From physics to online fun: The history of Roulette

history of RouletteEver wonder how Sin City got its name? Maybe it's all the free booze. Maybe it's the glutinous all-you-can-eat buffets that all those tourists stuff their faces at. Maybe it's the ladies of the night. Or maybe the Roulette wheel has something to do with it.

Add up all the numbers on the wheel - that's 1 through 36 - and you've got yourself a total that can only be described as devilish. Yup, 666. Legend has it that the inventor of the single zero Roulette wheel made a deal with the devil to obtain winning Roulette secrets.

Of course, that's just a tall tale, told to make the game seem more interesting. Not that Roulette needs it. The game is one of the most exciting, not just in Sin City, but at casinos all over Australia. And the history of Roulette is just as interesting. Read on to find out how the game went from a physics experiment to the real deal at the big Melbourne and Sydney casinos.

The man who started it all

The man who started it allIt's no secret that Roulette is all about odds, house edges, and statistics. So it should come as no surprise that the Roulette wheel was actually invented by Blaise Pascal, a French physicist, inventor, and mathematician. But Pascal wasn't trying to invent a casino game. In 1655, Pascal tried to invent a perpetual motion machine.

For non-scientists, that would be a machine that continues to operate without drawing energy from an external source. The laws of physics say it's impossible, but being an inventor, Pascal was attempting to defy the odds. His experiment failed, but the process gave birth to one of the most popular casino games of all time.

The invention of the zero

The invention of the zeroOK, we're not going to suggest that the number zero didn't exist until the 1800s. Anyone who knows anything knows that's not the case. But zero didn't exist on the Roulette wheel until the mid-19th century. In fact, the Roulette wheel as invented by Pascal remained the same for centuries. That all changed in 1842, when Francois and Lois Blanc designed a Roulette wheel with a single zero on it, specifically for King Charles III of Monaco. This was a massive deal because adding a zero gave the house a bigger house edge.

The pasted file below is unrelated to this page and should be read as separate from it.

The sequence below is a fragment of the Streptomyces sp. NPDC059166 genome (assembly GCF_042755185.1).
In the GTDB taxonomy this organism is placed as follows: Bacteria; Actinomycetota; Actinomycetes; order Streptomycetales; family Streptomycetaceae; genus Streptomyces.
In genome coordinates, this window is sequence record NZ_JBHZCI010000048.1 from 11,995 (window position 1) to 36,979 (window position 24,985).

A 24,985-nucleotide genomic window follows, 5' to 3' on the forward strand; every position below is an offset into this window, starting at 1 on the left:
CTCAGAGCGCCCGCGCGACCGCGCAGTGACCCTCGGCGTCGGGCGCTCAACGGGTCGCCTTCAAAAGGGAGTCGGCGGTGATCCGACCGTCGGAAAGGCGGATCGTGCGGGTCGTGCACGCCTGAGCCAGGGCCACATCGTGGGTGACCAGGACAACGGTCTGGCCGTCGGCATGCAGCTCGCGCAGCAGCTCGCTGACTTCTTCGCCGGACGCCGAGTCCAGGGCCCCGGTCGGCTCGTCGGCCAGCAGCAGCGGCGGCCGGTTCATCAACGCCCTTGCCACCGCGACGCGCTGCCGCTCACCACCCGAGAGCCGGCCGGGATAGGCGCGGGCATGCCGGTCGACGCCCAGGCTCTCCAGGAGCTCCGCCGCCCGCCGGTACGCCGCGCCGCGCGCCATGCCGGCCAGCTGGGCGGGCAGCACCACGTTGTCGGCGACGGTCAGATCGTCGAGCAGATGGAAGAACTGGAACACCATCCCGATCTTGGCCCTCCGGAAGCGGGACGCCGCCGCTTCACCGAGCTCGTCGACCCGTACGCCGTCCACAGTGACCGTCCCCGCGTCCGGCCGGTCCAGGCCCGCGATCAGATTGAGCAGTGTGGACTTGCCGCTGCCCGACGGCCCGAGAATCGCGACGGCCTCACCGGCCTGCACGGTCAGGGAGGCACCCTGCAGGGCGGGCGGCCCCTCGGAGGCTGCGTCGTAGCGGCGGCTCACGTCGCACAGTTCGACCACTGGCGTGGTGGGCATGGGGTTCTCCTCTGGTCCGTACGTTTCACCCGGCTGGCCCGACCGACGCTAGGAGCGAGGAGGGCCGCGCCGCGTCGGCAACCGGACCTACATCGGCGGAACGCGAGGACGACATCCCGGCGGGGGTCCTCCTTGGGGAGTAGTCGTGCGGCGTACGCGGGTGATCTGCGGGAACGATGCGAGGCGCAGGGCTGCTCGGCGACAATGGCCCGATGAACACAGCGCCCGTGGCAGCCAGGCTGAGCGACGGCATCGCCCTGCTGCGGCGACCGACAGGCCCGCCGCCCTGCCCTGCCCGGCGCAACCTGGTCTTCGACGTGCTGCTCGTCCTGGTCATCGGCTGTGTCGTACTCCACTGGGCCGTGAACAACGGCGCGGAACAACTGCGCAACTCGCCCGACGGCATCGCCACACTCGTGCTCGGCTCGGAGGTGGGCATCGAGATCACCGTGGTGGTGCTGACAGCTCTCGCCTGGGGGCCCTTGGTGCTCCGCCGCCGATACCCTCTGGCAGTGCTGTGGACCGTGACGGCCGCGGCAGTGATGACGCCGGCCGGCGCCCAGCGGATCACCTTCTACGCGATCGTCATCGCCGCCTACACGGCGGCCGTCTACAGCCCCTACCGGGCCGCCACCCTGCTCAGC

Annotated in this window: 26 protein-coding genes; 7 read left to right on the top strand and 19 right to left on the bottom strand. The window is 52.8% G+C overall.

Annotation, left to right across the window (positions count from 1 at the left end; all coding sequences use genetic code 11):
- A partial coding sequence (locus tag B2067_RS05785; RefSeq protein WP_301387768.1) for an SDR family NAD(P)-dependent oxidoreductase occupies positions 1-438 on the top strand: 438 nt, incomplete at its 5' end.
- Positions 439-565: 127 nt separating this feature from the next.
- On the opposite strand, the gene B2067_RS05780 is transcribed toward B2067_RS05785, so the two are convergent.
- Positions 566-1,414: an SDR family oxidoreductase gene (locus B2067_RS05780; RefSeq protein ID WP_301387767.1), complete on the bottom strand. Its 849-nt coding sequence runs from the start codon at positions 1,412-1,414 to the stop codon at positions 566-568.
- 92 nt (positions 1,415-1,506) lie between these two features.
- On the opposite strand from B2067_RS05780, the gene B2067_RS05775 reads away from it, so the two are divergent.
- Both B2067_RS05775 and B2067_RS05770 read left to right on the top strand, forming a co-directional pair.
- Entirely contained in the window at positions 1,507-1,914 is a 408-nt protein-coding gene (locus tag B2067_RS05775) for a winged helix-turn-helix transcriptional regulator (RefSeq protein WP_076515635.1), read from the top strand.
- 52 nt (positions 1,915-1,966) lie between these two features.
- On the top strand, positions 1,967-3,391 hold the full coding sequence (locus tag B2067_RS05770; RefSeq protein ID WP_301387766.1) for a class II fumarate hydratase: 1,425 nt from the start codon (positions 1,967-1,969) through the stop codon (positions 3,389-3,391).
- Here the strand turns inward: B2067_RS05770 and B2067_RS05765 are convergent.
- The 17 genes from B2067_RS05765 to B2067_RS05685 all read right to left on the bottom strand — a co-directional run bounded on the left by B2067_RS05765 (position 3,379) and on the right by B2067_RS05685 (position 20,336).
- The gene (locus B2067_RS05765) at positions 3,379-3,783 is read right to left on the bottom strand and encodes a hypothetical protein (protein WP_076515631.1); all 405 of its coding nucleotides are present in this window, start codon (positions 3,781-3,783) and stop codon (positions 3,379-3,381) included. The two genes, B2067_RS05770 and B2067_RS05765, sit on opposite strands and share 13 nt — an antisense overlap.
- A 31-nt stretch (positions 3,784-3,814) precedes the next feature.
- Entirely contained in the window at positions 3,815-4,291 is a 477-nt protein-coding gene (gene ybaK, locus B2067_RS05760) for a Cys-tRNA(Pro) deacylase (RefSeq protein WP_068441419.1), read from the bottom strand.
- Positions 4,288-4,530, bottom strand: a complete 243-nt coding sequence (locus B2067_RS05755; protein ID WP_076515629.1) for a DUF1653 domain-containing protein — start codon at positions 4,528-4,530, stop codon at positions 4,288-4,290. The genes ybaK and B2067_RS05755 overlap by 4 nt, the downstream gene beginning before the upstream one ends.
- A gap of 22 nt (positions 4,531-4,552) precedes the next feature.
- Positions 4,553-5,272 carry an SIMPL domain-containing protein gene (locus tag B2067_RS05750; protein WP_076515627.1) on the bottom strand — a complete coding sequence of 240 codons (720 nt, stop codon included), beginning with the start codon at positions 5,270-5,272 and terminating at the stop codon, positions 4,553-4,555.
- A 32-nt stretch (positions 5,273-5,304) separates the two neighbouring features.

With his kingdom facing some financial trouble, Charles built a casino and brought the Roulette wheel to the masses. The wheel generated a lot of income for Monaco, and it quickly became an important symbol for Monte Carlo's culture of upscale gambling.

What's more, the Roulette wheel with the single zero hit the market at the same time that France had outlawed gambling, making Monte Carlo even more desirable.

Yes, you're seeing double

Yes, you're seeing doubleAmericans like to make things their own. That's no secret. And Roulette wouldn't escape American influence. In the 1800s, Roulette made its way across the ocean and onto US shores. To give the house an even bigger edge, a double zero was added to the Roulette wheel. That means that instead of 37 numbers, the American Roulette wheel would have 38 numbers (1 through 36, 0, and 00).

Predicting the results

Predicting the resultsDid you know an Australian statistician is credited with figuring out how to beat the odds in Roulette? Michael Small of the University of Western Australia Perth studied Roulette wheels along with Chi Kong Tse of Hong Kong Polytechnic University. They figured out that if you know the precise location of the spinning ball and the speeds of the ball and wheel when the Roulette dealer (known as the croupier) releases the ball, you can figure out exactly what to bet on and increase your odds of winning.

Unfortunately, it's hard to predict the odds in a regular casino setting. The researchers used cameras to record results, but that really isn't an option in a real casino. If you sit down at a Roulette wheel with any sort of electronic equipment, you'll be kicked out.

But the research does prove that Roulette is all about physics, so if you put your mind to it, if you really pay attention to what's happening at the wheel, you might be able to improve your odds significantly.

Roulette goes online

Roulette goes onlineUp until the early 2000s, if you wanted to play single zero Roulette, you needed to head to Europe. If you wanted double zero Roulette, your best bet was the United States. But that all changed with the introduction of online Roulette casinos. No matter where in the world you live, online casinos give you the option to play any online Roulette variation.

The future of Roulette

The future of RouletteNow that you know the history of Roulette, where do you think the future lies? Another zero on the wheel? Better payouts? A change in odds? More realistic online Roulette wheels? The only way to find out is to pay attention, so keep playing and have fun.